Micro-blogging site Twitter hasn't been given a grade by the international human rights organization because "they haven't even shown up to the dance yet," said Rabbi Abraham Cooper, head of the centre's annual digital terror and hate project.
"Five years ago, we were essentially talking about websites," Cooper said of the recently released report.
"Now most of the focus has to be on social networking and watching how every wrinkle unfolds."
Facebook earned a high mark because it has taken down thousands of pages that the digital terrorism and hate project has brought to its attention, Cooper said from Los Angeles.
It got an A minus instead of an A because of its more "nuanced" approach to discussion forums, about the denial of the Holocaust, for example, he said.
As for YouTube, Cooper said there's just too many videos about how to carry out terrorist acts.
"That stuff doesn't belong on YouTube, it doesn't belong on the Internet. They could and should do a much better job at setting up and policing their own rules."
Twitter didn't get a grade but Cooper said the site should look more at how it's being utilized. In some cases, it's being used by terrorists for command and control of actual events, he said. In Yemen, information about U.S. drone attacks has been tweeted.
The growth potential for pro-hate and terrorist activity on social networking sites is exponential, he said.
"What was once something that four or five people would see, now 20,000 or 30,000 people might see."
The Simon Wiesenthal Center now has a password-sensitive software application to be used by law enforcement and government agencies to give them real-time access to its digital terrorism and hate project.
"There are now over 15,000 problematic sites," said Cooper, who recently presented the findings of the 14th annual global digital terror and project to officials from the Canadian Security Intelligence Service in Ottawa.
He estimated there may be a few dozen websites of concern in Canada, including a jihadist forum with pictures of Canadian soldiers killed in Afghanistan.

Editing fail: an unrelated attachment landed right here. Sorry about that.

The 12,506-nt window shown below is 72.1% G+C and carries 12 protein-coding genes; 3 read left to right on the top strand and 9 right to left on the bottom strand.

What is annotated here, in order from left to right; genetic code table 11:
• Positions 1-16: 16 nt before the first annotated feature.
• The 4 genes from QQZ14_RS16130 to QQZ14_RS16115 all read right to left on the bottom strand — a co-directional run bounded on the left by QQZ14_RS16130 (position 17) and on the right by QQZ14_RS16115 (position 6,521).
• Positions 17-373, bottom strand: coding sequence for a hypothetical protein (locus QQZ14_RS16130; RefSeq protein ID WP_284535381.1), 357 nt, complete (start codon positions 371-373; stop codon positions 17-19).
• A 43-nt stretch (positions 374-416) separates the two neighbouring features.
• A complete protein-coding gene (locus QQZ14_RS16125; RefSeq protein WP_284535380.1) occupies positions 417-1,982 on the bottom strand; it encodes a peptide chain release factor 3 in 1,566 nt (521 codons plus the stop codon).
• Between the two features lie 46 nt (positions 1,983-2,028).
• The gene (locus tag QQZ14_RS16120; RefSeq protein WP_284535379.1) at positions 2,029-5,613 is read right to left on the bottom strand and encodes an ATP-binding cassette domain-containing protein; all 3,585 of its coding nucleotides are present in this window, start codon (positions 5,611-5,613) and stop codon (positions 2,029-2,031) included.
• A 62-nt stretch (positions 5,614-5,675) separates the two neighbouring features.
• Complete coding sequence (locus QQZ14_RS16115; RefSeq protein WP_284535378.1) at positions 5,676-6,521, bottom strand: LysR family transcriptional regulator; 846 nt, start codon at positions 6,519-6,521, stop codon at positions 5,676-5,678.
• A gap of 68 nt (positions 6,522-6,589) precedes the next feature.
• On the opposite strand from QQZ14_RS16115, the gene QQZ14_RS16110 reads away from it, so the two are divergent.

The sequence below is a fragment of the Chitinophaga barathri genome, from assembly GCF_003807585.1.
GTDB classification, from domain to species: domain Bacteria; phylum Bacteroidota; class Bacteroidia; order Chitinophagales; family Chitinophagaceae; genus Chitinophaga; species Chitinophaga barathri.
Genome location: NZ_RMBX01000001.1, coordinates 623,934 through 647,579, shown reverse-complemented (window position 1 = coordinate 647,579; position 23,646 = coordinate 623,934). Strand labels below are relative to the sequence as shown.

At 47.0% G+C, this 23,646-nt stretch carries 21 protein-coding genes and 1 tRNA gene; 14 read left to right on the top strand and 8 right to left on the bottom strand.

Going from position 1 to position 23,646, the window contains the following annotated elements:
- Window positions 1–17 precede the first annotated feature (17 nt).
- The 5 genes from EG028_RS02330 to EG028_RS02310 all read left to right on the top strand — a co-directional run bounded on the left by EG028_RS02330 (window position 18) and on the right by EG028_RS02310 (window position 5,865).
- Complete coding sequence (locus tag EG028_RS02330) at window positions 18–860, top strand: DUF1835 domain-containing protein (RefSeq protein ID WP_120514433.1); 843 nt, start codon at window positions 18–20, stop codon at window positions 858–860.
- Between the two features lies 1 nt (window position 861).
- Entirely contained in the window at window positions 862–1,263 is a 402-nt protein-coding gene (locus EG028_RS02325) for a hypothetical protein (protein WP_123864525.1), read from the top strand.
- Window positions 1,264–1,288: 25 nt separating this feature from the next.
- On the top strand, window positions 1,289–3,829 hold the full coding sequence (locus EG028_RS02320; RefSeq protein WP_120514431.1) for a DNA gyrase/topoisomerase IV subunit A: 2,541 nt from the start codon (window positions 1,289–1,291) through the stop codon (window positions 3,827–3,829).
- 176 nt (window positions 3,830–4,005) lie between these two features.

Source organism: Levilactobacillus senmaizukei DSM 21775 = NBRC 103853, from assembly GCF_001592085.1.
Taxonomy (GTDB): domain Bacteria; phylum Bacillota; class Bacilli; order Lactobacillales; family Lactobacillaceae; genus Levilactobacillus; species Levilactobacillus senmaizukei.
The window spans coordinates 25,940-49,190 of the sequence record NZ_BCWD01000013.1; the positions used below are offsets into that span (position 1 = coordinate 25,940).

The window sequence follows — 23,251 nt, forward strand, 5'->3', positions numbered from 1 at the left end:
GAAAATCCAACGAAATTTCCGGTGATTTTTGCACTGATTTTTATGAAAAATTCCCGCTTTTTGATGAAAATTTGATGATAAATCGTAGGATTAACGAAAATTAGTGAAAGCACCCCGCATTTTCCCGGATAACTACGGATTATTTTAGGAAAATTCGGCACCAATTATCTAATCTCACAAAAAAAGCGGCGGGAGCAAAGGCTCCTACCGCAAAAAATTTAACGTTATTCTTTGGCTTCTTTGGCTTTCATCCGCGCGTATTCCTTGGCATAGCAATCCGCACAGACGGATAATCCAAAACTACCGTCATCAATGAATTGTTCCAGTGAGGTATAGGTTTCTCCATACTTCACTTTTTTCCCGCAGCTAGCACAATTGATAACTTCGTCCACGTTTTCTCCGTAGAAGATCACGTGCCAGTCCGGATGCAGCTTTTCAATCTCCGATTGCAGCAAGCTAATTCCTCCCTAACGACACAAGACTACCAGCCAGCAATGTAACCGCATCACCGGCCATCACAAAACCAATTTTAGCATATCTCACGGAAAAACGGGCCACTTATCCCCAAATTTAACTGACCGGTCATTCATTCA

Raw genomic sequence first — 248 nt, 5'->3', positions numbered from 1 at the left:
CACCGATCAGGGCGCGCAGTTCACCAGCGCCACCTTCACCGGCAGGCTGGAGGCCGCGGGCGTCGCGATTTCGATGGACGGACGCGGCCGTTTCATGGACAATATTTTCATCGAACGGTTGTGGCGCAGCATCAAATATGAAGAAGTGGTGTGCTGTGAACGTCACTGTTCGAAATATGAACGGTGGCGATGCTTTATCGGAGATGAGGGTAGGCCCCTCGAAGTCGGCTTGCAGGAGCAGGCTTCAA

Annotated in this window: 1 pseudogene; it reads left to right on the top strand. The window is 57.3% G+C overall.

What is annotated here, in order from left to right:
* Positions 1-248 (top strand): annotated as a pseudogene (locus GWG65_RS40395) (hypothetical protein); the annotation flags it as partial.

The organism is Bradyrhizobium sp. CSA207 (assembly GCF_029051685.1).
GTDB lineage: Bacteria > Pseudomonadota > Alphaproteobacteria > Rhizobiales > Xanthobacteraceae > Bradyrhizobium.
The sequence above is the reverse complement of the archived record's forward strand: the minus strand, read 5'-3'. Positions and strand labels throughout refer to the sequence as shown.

Sociology Prof. Vincent Mosco said much attention has been given to how FaceBook and other social networking sites can be used to advance democracy, but the darker side tends to be neglected.
"Hate groups tend to use these networks given that the consequences are minimal," said Mosco, professor emeritus at Queen's University in Kingston, Ont.
Mosco said hate groups used radio and television before regulations were put in place to prevent them from doing so.
"Why do we tolerate on Facebook what we don't tolerate on TV?" he asked. "I suspect this will evolve over time with a more responsible kind of activity but it does involve informing people about all sides of the 'Net."
The difficulty is that social media transcends borders, making it more difficult to regulate, he said.
"Networks can be used for all sorts of things from advancing the need for democracy to human trafficking. Both of those, one for good, and one for evil, are prominent on the 'Net. It seems to me we need to do something about the latter as well as brag about the former."
What also worries Cooper is what he calls the "lone wolf," someone who finds a community for his beliefs online but acts alone, such as the so-called "underwear bomber" who was convicted of trying to set off plastic explosives on board a plane to Detroit on Dec. 25, 2009.
"That today is the biggest challenge across the board both in terms of obviously terrorism but in terms of hate crime."
Cooper urges parents to know what their kids are doing online.
"They're both the main targets for recruitment and they are the people who have the least in terms of their experience and sophistication and are the most vulnerable."